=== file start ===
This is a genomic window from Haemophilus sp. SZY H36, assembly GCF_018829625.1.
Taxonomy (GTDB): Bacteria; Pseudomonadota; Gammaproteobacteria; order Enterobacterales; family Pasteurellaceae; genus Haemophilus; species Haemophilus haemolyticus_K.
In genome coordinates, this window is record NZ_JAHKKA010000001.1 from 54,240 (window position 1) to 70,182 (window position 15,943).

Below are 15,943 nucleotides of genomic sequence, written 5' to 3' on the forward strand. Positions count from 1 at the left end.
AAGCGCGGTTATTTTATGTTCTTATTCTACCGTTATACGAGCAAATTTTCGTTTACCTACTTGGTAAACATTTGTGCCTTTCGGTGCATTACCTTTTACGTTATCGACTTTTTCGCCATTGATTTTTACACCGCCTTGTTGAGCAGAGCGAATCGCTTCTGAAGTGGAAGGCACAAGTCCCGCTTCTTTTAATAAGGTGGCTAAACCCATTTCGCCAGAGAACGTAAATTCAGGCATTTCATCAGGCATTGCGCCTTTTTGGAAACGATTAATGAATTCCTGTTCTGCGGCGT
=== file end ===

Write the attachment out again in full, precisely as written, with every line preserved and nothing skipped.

This is a genomic window from Haemophilus sp. SZY H36, assembly GCF_018829625.1.
Taxonomy (GTDB): Bacteria; Pseudomonadota; Gammaproteobacteria; order Enterobacterales; family Pasteurellaceae; genus Haemophilus; species Haemophilus haemolyticus_K.
In genome coordinates, this window is record NZ_JAHKKA010000001.1 from 54,240 (window position 1) to 70,182 (window position 15,943).

Below are 15,943 nucleotides of genomic sequence, written 5' to 3' on the forward strand. Positions count from 1 at the left end.
AAGCGCGGTTATTTTATGTTCTTATTCTACCGTTATACGAGCAAATTTTCGTTTACCTACTTGGTAAACATTTGTGCCTTTCGGTGCATTACCTTTTACGTTATCGACTTTTTCGCCATTGATTTTTACACCGCCTTGTTGAGCAGAGCGAATCGCTTCTGAAGTGGAAGGCACAAGTCCCGCTTCTTTTAATAAGGTGGCTAAACCCATTTCGCCAGAGAACGTAAATTCAGGCATTTCATCAGGCATTGCGCCTTTTTGGAAACGATTAATGAATTCCTGTTCTGCGGCGT